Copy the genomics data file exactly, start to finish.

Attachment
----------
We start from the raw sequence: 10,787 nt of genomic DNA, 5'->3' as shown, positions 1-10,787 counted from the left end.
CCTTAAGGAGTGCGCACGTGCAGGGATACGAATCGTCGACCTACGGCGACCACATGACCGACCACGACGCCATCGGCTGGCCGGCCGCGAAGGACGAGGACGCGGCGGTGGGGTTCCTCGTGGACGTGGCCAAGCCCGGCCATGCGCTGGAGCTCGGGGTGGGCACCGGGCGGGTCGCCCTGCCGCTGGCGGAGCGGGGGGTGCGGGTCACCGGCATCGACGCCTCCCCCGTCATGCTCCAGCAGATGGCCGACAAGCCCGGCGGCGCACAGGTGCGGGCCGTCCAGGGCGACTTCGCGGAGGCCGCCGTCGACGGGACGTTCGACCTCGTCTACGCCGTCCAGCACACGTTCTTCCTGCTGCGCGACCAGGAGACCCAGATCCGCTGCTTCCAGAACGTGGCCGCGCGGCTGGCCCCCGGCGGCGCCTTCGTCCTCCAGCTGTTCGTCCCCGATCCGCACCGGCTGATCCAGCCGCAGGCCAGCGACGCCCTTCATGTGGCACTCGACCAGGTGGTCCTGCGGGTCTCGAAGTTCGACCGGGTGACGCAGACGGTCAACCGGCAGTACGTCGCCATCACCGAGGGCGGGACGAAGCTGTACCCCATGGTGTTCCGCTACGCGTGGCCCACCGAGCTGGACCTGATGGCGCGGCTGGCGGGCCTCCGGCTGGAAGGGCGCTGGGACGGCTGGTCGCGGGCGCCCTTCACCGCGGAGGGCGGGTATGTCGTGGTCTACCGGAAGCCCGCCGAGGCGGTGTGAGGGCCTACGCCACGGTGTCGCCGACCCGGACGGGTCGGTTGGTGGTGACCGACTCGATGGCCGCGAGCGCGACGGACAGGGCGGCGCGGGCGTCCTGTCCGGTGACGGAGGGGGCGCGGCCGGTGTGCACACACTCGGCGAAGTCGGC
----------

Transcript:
We start from the raw sequence: 10,787 nt of genomic DNA, 5'->3' as shown, positions 1-10,787 counted from the left end.
CCTTAAGGAGTGCGCACGTGCAGGGATACGAATCGTCGACCTACGGCGACCACATGACCGACCACGACGCCATCGGCTGGCCGGCCGCGAAGGACGAGGACGCGGCGGTGGGGTTCCTCGTGGACGTGGCCAAGCCCGGCCATGCGCTGGAGCTCGGGGTGGGCACCGGGCGGGTCGCCCTGCCGCTGGCGGAGCGGGGGGTGCGGGTCACCGGCATCGACGCCTCCCCCGTCATGCTCCAGCAGATGGCCGACAAGCCCGGCGGCGCACAGGTGCGGGCCGTCCAGGGCGACTTCGCGGAGGCCGCCGTCGACGGGACGTTCGACCTCGTCTACGCCGTCCAGCACACGTTCTTCCTGCTGCGCGACCAGGAGACCCAGATCCGCTGCTTCCAGAACGTGGCCGCGCGGCTGGCCCCCGGCGGCGCCTTCGTCCTCCAGCTGTTCGTCCCCGATCCGCACCGGCTGATCCAGCCGCAGGCCAGCGACGCCCTTCATGTGGCACTCGACCAGGTGGTCCTGCGGGTCTCGAAGTTCGACCGGGTGACGCAGACGGTCAACCGGCAGTACGTCGCCATCACCGAGGGCGGGACGAAGCTGTACCCCATGGTGTTCCGCTACGCGTGGCCCACCGAGCTGGACCTGATGGCGCGGCTGGCGGGCCTCCGGCTGGAAGGGCGCTGGGACGGCTGGTCGCGGGCGCCCTTCACCGCGGAGGGCGGGTATGTCGTGGTCTACCGGAAGCCCGCCGAGGCGGTGTGAGGGCCTACGCCACGGTGTCGCCGACCCGGACGGGTCGGTTGGTGGTGACCGACTCGATGGCCGCGAGCGCGACGGACAGGGCGGCGCGGGCGTCCTGTCCGGTGACGGAGGGGGCGCGGCCGGTGTGCACACACTCGGCGAAGTCGGC